All children and adolescents younger than 18 years-old and not previously vaccinated should receive the vaccine if they live in countries where there is low or intermediate endemicity. In those settings it is possible that more people in high-risk groups may acquire the infection and they should also be vaccinated. They include:

  • people who frequently require blood or blood products, dialysis patients, recipients of solid organ transplantations;
  • people interned in prisons;
  • persons who inject drugs;
  • household and sexual contacts of people with chronic HBV infection;
  • people with multiple sexual partners;
  • health-care workers and others who may be exposed to blood and blood products through their work; and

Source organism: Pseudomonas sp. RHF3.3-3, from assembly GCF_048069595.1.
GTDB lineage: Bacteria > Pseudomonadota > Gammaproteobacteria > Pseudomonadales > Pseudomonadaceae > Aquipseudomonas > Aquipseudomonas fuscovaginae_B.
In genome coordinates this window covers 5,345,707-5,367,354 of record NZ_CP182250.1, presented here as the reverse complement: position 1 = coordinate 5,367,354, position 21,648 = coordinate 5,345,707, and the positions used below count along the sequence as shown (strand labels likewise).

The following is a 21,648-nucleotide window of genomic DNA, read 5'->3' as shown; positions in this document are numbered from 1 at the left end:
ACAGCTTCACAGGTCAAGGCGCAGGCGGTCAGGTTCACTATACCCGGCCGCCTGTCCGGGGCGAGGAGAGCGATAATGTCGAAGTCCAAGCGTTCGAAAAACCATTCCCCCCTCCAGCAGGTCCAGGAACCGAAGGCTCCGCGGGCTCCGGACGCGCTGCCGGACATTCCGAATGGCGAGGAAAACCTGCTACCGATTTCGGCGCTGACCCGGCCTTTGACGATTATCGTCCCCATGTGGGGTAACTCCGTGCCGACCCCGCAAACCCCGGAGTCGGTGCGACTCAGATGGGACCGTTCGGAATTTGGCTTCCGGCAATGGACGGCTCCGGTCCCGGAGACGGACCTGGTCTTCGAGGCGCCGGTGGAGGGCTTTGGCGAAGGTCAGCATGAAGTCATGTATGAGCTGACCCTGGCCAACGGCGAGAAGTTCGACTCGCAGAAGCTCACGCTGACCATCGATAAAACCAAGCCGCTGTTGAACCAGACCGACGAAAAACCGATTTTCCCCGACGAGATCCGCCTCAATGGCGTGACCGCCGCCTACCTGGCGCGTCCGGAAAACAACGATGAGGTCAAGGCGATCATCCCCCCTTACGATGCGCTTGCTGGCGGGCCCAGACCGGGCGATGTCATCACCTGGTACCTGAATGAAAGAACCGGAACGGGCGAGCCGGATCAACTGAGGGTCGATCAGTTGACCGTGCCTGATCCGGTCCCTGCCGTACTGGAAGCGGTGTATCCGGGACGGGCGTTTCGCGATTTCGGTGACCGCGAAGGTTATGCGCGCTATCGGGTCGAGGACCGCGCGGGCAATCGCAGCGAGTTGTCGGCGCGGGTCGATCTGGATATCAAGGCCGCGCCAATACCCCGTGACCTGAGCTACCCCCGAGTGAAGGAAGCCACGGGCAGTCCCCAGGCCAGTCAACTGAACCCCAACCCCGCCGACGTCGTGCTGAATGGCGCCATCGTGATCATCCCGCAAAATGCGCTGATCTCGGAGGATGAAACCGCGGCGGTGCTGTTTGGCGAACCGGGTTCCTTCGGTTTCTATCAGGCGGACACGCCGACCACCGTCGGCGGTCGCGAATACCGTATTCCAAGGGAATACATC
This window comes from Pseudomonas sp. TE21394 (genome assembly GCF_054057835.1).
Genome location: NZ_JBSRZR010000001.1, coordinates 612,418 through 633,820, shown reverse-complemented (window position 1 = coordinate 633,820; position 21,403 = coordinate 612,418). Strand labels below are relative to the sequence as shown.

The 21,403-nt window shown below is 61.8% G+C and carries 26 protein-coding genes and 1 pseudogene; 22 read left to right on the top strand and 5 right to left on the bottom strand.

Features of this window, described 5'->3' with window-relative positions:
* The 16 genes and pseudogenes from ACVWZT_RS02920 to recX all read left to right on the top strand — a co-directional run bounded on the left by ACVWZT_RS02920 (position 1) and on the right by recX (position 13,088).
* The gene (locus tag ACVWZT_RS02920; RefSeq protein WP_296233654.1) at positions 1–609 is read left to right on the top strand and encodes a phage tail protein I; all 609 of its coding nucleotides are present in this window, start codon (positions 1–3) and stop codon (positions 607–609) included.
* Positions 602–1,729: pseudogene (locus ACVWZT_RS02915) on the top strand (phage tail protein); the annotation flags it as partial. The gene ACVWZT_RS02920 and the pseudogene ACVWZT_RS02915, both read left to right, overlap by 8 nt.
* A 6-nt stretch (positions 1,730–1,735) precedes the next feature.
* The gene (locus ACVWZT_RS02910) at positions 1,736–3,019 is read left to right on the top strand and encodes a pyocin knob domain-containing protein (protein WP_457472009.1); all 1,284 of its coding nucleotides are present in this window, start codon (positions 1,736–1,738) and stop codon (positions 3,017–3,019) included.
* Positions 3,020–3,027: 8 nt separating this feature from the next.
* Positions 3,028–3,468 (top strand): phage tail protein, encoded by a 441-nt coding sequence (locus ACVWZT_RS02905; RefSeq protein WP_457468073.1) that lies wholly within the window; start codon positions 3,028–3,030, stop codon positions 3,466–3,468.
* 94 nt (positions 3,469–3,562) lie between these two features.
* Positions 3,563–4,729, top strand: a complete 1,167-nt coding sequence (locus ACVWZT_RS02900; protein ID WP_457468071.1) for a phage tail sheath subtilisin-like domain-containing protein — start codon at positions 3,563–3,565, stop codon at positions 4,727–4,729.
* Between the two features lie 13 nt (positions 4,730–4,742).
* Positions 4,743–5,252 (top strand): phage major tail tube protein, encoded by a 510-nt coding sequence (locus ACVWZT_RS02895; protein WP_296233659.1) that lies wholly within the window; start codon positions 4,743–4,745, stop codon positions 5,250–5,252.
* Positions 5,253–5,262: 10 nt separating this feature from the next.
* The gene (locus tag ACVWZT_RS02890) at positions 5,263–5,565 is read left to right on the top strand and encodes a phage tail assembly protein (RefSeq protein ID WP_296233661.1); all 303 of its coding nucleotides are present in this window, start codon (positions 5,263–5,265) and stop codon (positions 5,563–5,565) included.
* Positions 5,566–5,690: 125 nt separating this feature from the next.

• travellers who have not completed their hepatitis B vaccination series, who should be offered the vaccine before leaving for endemic areas.

The vaccine has an excellent record of safety and effectiveness. Since 1982, over 1 billion doses of hepatitis B vaccine have been used worldwide. In many countries where 8–15% of children used to become chronically infected with the hepatitis B virus, vaccination has reduced the rate of chronic infection to less than 1% among immunized children.

As of 2013, 183 Member States vaccinate infants against hepatitis B as part of their vaccination schedules and 81% of children received the hepatitis B vaccine. This is a major increase compared with 31 countries in 1992, the year that the World Health Assembly passed a resolution to recommend global vaccination against hepatitis B. Furthermore, as of 2013, 93 Member States have introduced the hepatitis B birth dose vaccine.